The Swedish Chemicals Agency proposes that companies should have a duty to report if chemical products contain nanomaterials. The aim of this proposal is to improve knowledge about which nanomaterials there are on the Swedish market.
“Research has shown that nanomaterials might pose a threat to health and the environment, but there is currently insufficient knowledge in this area. Reporting requirements would enable us to obtain more information on the quantities and types of nanomaterials used in Sweden,” says Victor Björkgren, Scientific Officer at the Swedish Chemicals Agency and Project Manager for the government assignment on nanomaterials.
There has been a long-standing requirement in Sweden for companies to register the content of their chemical products to the Swedish Chemicals Agency’s Products Register, but no special mention of nanomaterials has been required. The Swedish Chemicals Agency’s proposal, which is being submitted to the government today, means that companies reporting products to the Products Register must also state whether these products contain nanomaterials.
“By having reporting requirements for nanomaterials, we will be well prepared should new research show that there are problems with nanomaterials of which we are not aware at present. The information compiled in the Products Register would give us a good basis on which to make changes to legislation or take other measures in the future, if these are needed,” says Victor Björkgren.
The Swedish Chemicals Agency proposes that companies with a turnover of less than SEK 5 million per year should be exempted from the reporting requirement during a period of evaluation. These companies should only need to tick a box if they believe that their products contain nanomaterials. During the period of evaluation, the same exemption should also apply to nanomaterials in the form of pigment.
In January 2015 the Swedish Chemicals Agency was assigned by the government to investigate a way of formulating the reporting requirement to provide information on nanomaterials in chemical products and articles. The response being provided to the government today also includes proposals for statutory changes, an impact assessment and an analysis of the EU legislation. Several other EU countries have already introduced or are planning to introduce their own solutions for gathering information on nanomaterials. The European Commission is also investigating a possible common register within the EU.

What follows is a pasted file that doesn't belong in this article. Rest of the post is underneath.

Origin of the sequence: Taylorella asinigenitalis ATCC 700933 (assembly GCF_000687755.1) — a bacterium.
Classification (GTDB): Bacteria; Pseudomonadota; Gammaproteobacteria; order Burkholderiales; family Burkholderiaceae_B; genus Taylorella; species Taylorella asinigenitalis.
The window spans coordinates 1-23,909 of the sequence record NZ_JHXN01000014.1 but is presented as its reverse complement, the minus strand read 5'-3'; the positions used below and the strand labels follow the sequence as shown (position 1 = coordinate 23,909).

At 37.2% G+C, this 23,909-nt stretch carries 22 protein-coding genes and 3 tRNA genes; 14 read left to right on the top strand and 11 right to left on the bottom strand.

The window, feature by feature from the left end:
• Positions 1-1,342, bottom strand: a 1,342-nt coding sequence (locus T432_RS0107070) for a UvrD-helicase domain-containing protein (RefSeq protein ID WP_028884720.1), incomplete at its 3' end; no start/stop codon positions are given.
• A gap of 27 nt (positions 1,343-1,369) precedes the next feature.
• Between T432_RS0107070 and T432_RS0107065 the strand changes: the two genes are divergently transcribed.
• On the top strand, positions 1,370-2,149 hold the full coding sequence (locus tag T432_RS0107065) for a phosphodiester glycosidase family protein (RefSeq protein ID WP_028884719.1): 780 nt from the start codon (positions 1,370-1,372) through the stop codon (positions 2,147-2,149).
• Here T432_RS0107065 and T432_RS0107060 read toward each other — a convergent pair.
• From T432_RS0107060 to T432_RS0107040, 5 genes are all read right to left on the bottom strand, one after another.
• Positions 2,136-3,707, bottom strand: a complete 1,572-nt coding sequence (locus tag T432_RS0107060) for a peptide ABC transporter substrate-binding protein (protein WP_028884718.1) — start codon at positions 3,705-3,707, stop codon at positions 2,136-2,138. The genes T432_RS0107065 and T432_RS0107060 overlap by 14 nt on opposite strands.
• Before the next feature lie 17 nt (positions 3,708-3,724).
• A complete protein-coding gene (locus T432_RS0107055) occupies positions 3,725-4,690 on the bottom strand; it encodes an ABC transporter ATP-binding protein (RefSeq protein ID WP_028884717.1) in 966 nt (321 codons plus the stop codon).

Read the full report (In Swedish, summary in English on page 8)
For further information, please contact:
Victor Björkgren, Project Manager, +46 8 519 41 190, +46 76 504 11 90
Björn Malmström, Press Officer, +46 8-519 41 338, +46 76 504 13 38
When emailing Swedish Chemicals Agency staff, please use the following format: firstname.lastname@example.org
Fact: Nanomaterials are minute
Nanomaterials are minute materials which are only a few atoms in size. They are produced in order to make use of their special properties, such as electrical, optical and mechanical properties. Nanomaterials are used in products such as paints, cosmetics and electronic goods.
Their extremely tiny size means that a substance may assume completely different properties in nano size to those in its normal size. Nanomaterials can enter, spread and affect both the body and the environment in other ways than do substances of normal size.